Please use this identifier to cite or link to this item: https://hdl.handle.net/10356/153518
Title: A barefoot doctor’s manual as a “medical bible” : medical politics and knowledge transmission in China
Authors: Fang, Xiaoping
Keywords: Humanities::History
Issue Date: 2019
Source: Fang, X. (2019). A barefoot doctor’s manual as a “medical bible” : medical politics and knowledge transmission in China. Chinese Annals of History of Science and Technology, 3(2), 166-194. https://dx.doi.org/10.3724/SP.J.1461.2019.02166
Journal: Chinese Annals of History of Science and Technology
Abstract: This paper examines the origin, compilation and circulation of A Barefoot Doctor’s Manual Chijiao yisheng shouce 赤脚医生手册 ), exploring the relationship between medical politics and knowledge transmission in Chin a, and its impact on the promotion of Chinese medicine across the world. Barefoot doctors were a special group of rural medical practitioners active in a very special socio political context. Various editions of barefoot doctor manuals and textbooks were p ublished across China after the first publication of the Manual in 1969. The publication of these manuals and textbooks became an indelible hallmark of the Cultural Revolution (1966 1976), when political publications predominated. The Manual was not only a guide for barefoot doctors in their daily study and practice, but also a primary source of medical knowledge for ordinary people. In the middle of the 1970s, the Manual was translated into many languages and published worldwide. This paper argues that t he publication of A Barefoot Doctor’s Manual embodied a public oriented mode of knowledge t ransmission that emerged and was adopted during a very specific era, and though it was eventually substituted by a mode of training embedded in the formal medical ed ucation system, it demonstrated the impact of politics on medicine and health in the context of resource scarcity and low literacy. Changes in China’s geopolitical status, the West’s pursuit of alternative approaches to medicine and health, and the World H ealth Organization’s (WHO’s) concern over health universality and equity all contributed to the translation and circulation of the Manual , facilitating the dissemination of Chinese medicine worldwide. The paper thus presents empirical and theoretical contr ibutions to research on the relationship between medical politics and knowledge transmission in China.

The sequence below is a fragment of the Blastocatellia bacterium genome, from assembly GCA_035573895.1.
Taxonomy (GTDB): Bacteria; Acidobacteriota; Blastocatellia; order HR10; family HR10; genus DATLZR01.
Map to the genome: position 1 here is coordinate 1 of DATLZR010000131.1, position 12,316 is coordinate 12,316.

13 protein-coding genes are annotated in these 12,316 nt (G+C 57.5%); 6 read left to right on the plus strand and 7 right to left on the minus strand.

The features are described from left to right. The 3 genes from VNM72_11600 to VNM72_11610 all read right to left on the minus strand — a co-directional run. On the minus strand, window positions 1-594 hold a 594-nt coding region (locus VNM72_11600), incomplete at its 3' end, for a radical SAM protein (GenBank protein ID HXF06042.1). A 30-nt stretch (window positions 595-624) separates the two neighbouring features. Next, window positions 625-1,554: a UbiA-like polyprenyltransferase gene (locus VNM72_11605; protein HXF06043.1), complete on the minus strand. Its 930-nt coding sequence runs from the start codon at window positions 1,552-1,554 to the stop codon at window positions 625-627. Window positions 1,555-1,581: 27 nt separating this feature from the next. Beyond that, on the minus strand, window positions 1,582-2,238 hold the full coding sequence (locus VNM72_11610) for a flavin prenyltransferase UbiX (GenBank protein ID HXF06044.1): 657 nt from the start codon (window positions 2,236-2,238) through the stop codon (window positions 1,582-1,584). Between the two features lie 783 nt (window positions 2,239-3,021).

URI: https://hdl.handle.net/10356/153518
ISSN: 2096-4226
DOI: 10.3724/SP.J.1461.2019.02166
Rights: © 2019 Chinese Annals of History of Science and Technology Editorial Office. All rights reserved. This paper was published in Chinese Annals of History of Science and Technology and is made available with permission of Chinese Annals of History of Science and Technology Editorial Office.
Fulltext Permission: open
Fulltext Availability: With Fulltext
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